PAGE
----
Driver costs more than the complete fitting, naturally as one would expect as that's the way they make it.
No one really gives a toss as it is simply a case of "chuck it", no more replacing lamps, all old hat so get used to it.
 

kellys_eye

Jun 25, 2010
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As a side note to kells_eye, the new units are usually supplied with a small switch to select light output levels, usually in 3 steps, 3000K, 4500K and 6000k. Replacement obviously the way to go.

The 'K' figures are nothing to do with light levels - these are the 'colour' temperature values (from daylight white to 'blue-white'). I don't know how they manage that as you normally have to replace the LEDs with the appropriate colour (K) versions - you can't change the colour temperature by PWM or voltage - it's a 'physical thing'.

The claimed energy saving is BS - the LED tubes I fitted consume 40W as opposed to the 43W the original tubes were rated at but if you factor in the switch-on surge that old fluorescent are usually famed for then yes, you'll save energy if they are on/off all the time.

Costs savings will also take YEARS to develop - probably NEVER if you also factor in labour charges to refit all the units. As for lifespan - who knows??? The claims are also BS as I've never, in 20 years of using LED replacements, discovered ONE that has lasted the claimed length. The worst part about them is that the light output FADES over time and it takes you a while to notice and, as mentioned, the drivers fail first (if used - some are simple rectified AC-to-DC chains of LEDs) but with component quality dropping all the time - particularly capacitors - I very much doubt any LED tube will outlast a fluorescent.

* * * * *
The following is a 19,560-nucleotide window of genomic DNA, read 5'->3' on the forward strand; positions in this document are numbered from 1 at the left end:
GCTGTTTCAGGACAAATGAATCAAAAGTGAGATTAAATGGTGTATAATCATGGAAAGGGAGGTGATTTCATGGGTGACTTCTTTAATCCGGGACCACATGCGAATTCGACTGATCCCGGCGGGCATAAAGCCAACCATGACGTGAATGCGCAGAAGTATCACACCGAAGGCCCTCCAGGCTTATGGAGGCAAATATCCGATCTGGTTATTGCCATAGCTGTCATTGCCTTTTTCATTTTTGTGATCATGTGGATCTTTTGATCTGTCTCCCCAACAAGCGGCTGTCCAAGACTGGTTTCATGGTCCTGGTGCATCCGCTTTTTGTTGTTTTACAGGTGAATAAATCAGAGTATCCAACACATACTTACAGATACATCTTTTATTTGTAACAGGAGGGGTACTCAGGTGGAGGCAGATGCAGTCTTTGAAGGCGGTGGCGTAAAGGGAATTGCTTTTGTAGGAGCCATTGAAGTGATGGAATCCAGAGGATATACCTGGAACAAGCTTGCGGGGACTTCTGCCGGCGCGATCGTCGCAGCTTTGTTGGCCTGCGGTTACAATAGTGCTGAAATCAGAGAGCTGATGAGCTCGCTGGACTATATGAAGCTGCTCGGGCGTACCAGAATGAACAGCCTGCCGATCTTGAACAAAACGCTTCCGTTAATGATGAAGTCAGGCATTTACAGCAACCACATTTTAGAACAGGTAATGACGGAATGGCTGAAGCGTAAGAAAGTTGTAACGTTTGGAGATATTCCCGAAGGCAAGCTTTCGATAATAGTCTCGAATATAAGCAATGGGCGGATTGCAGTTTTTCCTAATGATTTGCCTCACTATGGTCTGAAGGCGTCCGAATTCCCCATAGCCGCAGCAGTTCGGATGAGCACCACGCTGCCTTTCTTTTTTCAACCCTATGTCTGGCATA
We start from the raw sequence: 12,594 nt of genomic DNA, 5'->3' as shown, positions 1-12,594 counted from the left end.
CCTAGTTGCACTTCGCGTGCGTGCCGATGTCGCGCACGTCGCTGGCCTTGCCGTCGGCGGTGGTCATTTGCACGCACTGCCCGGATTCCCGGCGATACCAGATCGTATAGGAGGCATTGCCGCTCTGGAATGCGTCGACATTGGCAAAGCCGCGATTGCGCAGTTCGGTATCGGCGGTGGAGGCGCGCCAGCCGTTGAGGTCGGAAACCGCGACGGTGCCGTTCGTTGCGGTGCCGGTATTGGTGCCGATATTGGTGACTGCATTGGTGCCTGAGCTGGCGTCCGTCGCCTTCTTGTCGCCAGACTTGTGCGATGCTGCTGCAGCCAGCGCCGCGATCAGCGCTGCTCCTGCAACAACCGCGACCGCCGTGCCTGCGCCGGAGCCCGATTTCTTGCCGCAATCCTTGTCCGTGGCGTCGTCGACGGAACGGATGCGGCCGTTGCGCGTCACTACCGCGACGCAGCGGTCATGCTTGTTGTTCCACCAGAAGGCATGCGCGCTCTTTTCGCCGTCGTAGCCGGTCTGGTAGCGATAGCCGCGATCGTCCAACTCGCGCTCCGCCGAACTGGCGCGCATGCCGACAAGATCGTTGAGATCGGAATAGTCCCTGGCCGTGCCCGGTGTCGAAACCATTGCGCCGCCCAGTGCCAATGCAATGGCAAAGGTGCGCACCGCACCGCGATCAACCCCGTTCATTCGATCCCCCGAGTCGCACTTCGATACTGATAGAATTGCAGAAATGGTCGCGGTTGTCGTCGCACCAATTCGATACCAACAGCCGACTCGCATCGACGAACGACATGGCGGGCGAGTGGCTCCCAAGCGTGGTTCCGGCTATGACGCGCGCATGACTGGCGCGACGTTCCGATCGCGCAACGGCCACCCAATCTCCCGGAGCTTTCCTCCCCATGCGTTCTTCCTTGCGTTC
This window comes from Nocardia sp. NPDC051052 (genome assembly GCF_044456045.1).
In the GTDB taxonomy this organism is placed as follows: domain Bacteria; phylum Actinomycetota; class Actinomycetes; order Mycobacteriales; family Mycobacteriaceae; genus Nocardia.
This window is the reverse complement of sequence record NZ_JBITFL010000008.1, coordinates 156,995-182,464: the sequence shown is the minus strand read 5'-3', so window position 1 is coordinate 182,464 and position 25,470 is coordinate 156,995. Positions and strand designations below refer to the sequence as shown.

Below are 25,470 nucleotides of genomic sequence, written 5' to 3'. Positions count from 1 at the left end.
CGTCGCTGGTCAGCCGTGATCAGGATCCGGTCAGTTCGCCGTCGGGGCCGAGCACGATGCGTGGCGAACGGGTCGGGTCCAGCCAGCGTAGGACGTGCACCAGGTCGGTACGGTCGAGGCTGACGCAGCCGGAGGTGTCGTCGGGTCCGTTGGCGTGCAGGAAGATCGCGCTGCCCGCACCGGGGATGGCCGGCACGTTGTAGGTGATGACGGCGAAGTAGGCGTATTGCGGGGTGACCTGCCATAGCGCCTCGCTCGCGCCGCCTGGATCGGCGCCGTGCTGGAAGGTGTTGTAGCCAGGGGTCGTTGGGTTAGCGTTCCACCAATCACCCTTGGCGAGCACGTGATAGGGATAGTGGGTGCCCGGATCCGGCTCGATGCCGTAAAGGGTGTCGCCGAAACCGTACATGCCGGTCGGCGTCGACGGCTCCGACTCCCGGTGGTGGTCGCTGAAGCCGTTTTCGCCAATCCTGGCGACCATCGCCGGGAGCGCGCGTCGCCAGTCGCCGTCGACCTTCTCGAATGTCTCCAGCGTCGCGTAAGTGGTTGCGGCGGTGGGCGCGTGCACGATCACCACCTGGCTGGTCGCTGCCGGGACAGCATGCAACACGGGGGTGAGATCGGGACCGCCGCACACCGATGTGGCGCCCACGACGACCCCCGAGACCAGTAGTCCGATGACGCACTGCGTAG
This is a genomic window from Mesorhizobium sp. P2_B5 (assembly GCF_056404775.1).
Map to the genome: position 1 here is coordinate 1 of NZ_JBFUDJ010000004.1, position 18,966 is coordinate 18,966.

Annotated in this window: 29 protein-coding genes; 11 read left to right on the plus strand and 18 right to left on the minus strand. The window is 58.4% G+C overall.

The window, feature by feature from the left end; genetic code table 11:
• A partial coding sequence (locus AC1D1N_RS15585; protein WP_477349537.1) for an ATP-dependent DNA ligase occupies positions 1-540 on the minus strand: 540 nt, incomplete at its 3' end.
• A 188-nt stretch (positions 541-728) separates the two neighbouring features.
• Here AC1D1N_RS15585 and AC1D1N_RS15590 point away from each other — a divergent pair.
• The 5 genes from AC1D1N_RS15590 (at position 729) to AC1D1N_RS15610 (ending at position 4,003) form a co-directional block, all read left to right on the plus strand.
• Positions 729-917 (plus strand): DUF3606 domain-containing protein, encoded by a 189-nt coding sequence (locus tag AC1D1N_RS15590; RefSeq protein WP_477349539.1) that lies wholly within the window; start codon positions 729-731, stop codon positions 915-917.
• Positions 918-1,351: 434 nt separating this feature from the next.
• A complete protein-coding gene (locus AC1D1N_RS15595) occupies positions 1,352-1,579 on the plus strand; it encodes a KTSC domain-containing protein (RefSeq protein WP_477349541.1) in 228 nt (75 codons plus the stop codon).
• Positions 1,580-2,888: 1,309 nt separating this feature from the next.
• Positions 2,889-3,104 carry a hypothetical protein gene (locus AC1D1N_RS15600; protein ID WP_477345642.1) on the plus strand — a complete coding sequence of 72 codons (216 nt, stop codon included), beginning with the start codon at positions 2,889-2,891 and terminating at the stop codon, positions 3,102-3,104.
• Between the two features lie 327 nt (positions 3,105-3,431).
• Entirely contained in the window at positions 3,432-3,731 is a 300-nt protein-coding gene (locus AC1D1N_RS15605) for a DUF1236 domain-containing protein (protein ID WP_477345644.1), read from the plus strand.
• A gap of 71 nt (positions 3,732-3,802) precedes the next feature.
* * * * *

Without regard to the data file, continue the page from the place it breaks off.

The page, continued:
AnalogKid

Jun 10, 2015
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The light pans are built into an acoustic tile drop-ceiling. the problem is that the pans were installed first, then the ceiling runners were installed under them. The pans sit on the runners just like the tiles, but are not flexible. Then cannot be removed without first removing large sections of runners, literally removing the ceiling to get to them. Of course anything is possible, but in this case it is hugely impractical.

The pans themselves are well-designed, and the wiring is very easy to get to (no tools required) and modify, so the practical and easy solution is to replace the tubes and adjust the wiring to match. In bulk, the tubes are $10, or $40 per light pan New, integrated light pans start at around twice that. But even if they were free, the labor effort would be days instead of minutes: about 15 minutes to open it up, remove the internal reflector that covers the wiring channel, cut 16 wires and remove two ballasts, re-wire the socket connections (6 crimp caps), and put everything back together.

And, none of the integrated LED light pans come close to these monsters in performance. 2 feet by 4 feet, and between 8,000 and 12,000 lumens depending on the fluorescent tubes used. There are some 3000 lm LED tubes, but I have to question their long-term reliability and drop-off in efficacy. The ones I've tested are in the 1800-2200 lm range and run just barely warm. I scoped the input current on one of them, and it is surprisingly well-behaved. Yes, they really do draw just 18 W. Nothing about this project is about electrical efficiency or ROI, but it will reduce the stress on a solid-state relay circuit I designed as part of an upcoming control system. I'll control how many tubes in a pan are lit (from one to four) with only the standard single-pole wall switch and zero additional wiring.

I'm replacing the tubes because it is the only rational option. As above, the question is about the long-term consequences of each of the two wiring options.

ak